•    Product Modification: In order to meet safety, security and other requirements in the export market, your product may have  to be modified. Some firms may not have the technical know-how where these  modifications are concerned and might have to incur the costs associated with hiring an expert. Having to modify your product for the export market can also stretch   the human and other operational resources of the firm.

•    Payment: Apart from the risk of non-payment, the complicated processes involved in the collection of payments using the various methods (consignment, letter of credit etc) can be  time consuming. Firms with limited cash-flow therefore need to fullyunderstand the financial pitfalls associated with exporting.

•    Financial Risks: economic or government restrictions in the export market could negatively impact on your business. Exchange rate fluctuations could also prove to be problematic, particularly for those Caribbean countries with a floating exchange rate.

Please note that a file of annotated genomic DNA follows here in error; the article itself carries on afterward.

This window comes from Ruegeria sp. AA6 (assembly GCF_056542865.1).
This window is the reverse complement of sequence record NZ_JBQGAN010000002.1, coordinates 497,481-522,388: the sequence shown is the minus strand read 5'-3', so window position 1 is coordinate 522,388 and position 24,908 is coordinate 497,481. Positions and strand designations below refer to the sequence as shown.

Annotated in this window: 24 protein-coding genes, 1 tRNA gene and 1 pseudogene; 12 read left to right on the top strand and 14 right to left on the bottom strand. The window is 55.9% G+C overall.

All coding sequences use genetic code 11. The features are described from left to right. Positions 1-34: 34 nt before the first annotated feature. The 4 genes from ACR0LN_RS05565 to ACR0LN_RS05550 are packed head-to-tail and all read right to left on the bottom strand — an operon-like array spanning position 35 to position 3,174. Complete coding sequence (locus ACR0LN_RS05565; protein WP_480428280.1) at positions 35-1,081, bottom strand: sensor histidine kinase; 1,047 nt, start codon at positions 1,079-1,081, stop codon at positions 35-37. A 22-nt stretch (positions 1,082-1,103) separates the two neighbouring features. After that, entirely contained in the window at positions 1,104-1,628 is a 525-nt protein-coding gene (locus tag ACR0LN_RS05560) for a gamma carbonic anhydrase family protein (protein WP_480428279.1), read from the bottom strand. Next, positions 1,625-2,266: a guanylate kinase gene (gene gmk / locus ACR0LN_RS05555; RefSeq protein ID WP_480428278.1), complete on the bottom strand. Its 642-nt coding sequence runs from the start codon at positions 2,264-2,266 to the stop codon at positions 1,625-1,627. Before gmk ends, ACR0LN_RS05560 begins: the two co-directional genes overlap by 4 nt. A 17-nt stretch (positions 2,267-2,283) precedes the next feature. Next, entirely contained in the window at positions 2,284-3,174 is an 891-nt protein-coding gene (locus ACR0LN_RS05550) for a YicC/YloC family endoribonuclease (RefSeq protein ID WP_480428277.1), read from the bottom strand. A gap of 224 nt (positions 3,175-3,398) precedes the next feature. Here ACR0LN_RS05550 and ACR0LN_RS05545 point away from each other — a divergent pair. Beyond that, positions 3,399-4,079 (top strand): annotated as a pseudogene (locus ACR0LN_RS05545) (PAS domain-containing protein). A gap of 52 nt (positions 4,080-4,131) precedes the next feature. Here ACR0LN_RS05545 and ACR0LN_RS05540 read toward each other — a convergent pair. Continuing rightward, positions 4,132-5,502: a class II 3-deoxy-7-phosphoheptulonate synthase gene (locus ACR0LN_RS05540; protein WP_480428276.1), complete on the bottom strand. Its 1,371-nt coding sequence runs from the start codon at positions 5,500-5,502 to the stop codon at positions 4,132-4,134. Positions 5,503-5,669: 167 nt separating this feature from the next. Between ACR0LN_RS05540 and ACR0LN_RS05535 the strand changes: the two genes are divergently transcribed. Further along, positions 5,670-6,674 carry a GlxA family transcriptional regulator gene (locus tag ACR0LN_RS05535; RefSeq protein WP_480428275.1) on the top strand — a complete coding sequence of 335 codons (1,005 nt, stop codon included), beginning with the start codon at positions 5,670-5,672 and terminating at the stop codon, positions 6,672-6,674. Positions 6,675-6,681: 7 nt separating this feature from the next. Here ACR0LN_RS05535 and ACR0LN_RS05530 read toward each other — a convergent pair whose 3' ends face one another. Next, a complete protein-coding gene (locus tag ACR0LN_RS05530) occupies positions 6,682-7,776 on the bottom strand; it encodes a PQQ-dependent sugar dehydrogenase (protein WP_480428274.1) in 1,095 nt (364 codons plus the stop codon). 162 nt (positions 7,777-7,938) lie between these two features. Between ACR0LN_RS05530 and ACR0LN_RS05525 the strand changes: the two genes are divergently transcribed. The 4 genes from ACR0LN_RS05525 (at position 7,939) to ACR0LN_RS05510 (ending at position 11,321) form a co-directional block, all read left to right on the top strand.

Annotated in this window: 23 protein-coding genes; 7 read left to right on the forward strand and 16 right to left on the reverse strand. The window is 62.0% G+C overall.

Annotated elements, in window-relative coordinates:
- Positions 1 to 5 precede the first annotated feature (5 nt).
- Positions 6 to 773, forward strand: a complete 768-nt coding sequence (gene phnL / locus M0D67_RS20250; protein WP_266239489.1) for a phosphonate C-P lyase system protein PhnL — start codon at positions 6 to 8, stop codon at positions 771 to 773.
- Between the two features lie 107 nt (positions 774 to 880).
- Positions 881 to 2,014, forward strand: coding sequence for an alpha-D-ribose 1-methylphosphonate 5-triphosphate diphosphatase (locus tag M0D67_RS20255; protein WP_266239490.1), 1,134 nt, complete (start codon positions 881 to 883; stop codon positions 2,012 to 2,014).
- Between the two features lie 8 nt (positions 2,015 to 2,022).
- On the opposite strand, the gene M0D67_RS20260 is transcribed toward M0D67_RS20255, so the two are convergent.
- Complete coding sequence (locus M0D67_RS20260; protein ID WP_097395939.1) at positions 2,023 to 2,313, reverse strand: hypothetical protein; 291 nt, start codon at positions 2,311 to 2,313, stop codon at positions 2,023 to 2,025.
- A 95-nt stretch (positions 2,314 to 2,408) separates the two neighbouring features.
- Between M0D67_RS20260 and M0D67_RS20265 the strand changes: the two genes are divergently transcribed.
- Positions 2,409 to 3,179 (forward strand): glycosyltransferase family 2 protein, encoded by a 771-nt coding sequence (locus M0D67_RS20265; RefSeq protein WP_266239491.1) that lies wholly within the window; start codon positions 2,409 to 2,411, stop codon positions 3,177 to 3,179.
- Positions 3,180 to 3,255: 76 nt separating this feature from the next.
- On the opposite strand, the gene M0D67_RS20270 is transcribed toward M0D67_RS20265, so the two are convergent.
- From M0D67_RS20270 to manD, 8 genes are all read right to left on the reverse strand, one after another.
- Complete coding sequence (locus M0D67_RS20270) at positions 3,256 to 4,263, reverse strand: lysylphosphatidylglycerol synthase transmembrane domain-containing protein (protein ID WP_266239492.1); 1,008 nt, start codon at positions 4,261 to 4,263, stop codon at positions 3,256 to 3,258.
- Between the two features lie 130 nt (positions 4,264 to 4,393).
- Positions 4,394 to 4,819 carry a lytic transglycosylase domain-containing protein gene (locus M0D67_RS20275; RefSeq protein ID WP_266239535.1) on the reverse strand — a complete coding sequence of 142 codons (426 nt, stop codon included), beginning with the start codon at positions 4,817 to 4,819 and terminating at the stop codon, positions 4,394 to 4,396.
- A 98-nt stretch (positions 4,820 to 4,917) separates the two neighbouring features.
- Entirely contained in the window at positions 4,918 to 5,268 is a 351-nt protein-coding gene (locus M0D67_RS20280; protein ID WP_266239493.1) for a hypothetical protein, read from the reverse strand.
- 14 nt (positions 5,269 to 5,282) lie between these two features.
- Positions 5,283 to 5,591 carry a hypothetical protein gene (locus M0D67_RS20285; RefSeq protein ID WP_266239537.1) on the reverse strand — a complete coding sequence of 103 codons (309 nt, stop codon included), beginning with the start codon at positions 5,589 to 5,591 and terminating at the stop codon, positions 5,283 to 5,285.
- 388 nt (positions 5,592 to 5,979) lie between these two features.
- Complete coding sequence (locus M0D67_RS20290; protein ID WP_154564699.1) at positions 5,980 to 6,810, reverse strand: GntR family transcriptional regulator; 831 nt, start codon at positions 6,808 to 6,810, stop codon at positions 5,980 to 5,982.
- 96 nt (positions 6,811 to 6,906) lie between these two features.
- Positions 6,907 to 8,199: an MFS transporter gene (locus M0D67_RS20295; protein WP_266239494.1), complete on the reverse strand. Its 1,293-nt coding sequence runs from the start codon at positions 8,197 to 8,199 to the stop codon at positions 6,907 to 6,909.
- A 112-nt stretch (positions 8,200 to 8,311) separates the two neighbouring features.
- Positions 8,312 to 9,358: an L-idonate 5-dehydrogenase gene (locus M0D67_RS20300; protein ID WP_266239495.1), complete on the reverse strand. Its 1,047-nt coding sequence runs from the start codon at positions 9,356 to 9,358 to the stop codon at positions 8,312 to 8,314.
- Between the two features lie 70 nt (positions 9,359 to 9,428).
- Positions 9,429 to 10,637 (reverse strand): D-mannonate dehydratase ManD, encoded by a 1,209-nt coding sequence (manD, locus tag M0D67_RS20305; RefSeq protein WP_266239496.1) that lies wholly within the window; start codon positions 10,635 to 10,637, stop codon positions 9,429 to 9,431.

•    Transportation Risks: In exporting your product, there is the risk of damage, loss or theft.

•    Commitment: Without a high level of commitment, it is highly unlikely  that your  export venture would succeed in the long term. Maintaining a sustained presence in the export market requires time, willingness and  substantial resources. It can also take months or even years before your decision to export begins to reap dividends. These are all issues that the potential exporter must bear in mind.

•    Cultural Differences: The language, business practices and other customs in the  export market may be different to your  own domestic market. To achieve greater success in the export  market, you need to become familiar with the cultural situation in your export market and adjust your approach to suit if required.

•    Market Information: Finding information on some markets can be extremely difficult. Lack of information would  mean  that  you  do  not  have sufficient information on your competitors and the trends related to your specific product and similar products. This can negatively affect your ability to do well in the  target market.